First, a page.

As the late fall weather arrives in Washington and the leaves cover the ground, my thoughts have turned to one of the best natural history/science books I’ve read in years. The Forest Unseen: A Year’s Watch in Nature by David George Haskell is both very modern and very old fashioned in its outlook. Haskell’s work is a meditation of a year’s worth of observation on a small patch of old growth forest – which he refers to as his mandala – near Sewanee, Tennessee.
Every few days Haskell visits this patch of land and captures his observations. The chapter for December 3rd is entitled “Litter,” as the forest floor is covered with leaves and other dying plants, similar to what we see along the C&O Canal, Rock Creek, or Sligo Creek here in Washington. The first half of the chapter is an explanation of the leaves, mushrooms, bugs, seeds, fungal strands, and the unseen microbial community in the soil of his mandala. But after noting that ecological science has yet to fully digest the discovery of the belowground network – as we still think of the forest as being ruled by relentless competition for light and nutrients – Haskell closes with a series of paragraphs that speak to the importance of cooperative action and roots.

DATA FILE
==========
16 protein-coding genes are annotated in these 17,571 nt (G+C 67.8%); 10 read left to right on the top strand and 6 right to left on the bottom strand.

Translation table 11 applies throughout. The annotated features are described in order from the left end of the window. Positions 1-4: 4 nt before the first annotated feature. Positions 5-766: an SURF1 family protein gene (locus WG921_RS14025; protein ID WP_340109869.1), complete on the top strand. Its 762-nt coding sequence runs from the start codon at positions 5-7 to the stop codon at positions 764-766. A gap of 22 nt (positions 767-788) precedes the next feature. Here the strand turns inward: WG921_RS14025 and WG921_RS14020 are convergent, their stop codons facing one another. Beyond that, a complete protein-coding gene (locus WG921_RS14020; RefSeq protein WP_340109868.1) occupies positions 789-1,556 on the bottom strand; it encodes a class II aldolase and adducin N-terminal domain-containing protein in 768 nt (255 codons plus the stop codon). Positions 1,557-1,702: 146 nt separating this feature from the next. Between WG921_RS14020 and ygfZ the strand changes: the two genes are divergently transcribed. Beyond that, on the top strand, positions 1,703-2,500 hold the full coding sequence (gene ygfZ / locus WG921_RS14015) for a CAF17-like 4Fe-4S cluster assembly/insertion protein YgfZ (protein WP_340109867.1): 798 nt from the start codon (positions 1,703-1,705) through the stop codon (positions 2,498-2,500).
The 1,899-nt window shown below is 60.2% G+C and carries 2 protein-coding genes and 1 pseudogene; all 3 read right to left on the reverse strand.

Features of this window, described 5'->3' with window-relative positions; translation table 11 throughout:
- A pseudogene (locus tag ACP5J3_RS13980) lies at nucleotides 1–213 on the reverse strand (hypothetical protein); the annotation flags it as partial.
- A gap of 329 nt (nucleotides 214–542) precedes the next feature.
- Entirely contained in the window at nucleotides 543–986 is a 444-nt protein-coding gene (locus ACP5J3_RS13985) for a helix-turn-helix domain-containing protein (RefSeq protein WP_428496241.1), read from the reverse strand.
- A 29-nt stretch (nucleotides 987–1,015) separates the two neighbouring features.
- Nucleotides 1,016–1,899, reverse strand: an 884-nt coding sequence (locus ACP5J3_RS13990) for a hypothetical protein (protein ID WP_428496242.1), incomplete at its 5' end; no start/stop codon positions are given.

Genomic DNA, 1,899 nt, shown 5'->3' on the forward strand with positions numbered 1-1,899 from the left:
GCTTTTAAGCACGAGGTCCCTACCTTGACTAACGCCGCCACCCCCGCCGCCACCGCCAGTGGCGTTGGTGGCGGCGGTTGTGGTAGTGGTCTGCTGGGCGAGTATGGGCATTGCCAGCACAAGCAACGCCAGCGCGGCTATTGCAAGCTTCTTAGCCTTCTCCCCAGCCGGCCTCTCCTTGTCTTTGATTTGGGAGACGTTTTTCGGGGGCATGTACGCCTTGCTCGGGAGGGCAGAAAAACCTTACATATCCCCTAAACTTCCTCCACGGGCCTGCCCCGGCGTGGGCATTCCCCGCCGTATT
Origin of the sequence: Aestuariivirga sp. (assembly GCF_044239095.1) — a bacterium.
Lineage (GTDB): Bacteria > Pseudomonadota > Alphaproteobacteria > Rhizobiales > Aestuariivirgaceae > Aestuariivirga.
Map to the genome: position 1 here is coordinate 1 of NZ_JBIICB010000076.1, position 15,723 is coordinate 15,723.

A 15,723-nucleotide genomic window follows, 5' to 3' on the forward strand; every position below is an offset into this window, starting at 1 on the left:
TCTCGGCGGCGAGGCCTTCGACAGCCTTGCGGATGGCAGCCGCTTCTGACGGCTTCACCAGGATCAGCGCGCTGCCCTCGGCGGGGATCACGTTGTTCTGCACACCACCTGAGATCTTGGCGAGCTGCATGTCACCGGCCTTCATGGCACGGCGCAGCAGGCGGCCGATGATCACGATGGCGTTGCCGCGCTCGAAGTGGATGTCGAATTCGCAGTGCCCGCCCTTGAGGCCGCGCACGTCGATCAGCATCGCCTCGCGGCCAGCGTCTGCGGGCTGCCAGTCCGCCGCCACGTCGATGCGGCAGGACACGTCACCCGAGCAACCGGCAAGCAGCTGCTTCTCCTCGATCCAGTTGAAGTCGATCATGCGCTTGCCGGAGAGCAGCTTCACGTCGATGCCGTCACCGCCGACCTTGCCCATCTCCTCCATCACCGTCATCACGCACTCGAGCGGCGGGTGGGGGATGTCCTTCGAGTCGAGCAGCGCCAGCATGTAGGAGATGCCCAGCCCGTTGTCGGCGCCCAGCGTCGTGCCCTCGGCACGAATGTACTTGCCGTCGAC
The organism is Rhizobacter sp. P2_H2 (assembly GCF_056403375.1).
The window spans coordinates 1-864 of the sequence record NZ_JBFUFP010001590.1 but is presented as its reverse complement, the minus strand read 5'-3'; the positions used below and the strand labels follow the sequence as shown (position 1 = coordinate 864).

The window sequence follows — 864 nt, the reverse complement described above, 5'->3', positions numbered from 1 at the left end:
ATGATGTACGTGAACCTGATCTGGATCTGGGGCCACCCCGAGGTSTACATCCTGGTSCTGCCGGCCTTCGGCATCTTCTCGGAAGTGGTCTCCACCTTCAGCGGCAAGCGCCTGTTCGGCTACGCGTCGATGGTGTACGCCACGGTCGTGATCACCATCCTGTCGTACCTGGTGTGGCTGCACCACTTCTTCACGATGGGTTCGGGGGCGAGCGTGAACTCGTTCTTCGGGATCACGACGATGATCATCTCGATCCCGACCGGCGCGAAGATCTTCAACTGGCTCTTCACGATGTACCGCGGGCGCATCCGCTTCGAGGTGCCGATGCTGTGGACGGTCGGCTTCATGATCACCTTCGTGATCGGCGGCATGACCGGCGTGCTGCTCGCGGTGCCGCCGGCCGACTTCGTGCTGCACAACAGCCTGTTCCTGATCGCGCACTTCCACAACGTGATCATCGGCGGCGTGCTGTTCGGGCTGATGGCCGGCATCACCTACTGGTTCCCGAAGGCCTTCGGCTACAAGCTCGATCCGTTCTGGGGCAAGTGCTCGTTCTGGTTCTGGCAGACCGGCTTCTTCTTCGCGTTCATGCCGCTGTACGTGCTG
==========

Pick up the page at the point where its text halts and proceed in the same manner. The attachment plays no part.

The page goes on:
“We need a new metaphor for the forest, one that helps us visualize plants both sharing and competing. Perhaps the world of human ideas is the closest parallel: thinkers are engaged in a personal struggle for wisdom, and sometimes fame, but they do so by feeding from a pool of shared resources that they enrich by their own work…Our minds are like trees – they are stunted if grown without the nourishing fungus of culture.”
Haskell speaks to the fact that “evolution’s engine is fired by genetic self-interest, but this manifests itself in cooperative action as well as solo selfishness.” And he wonders if his new ways of thinking about evolution and ecology are so new after all.
“Perhaps soil scientists are rediscovering and extending what our culture already knows and has embedded into our language. The more we learn about the life of the soil, the more apt our language’s symbols become: ‘roots,’ ‘groundedness.’ These words reflect not only a physical connection to place, but reciprocity with the environment, mutual dependence with other members of the community, and the positive effects of roots on the rest of their home. All these relationships are embedded in a history so deep that individuality has started to dissolve and uprootedness is impossible.”
Haskell’s work over his year in the forest is an attempt to “put down scientific tools and to listen: to come to nature without a hypothesis, without a scheme for data extraction, with a lesson plan to convey answers to students, without machines and probes.” Listening moves us all past what we know and into the deeper knowledge to be found when we tap into the roots of nature and humanity.
Have a great week.
More to come…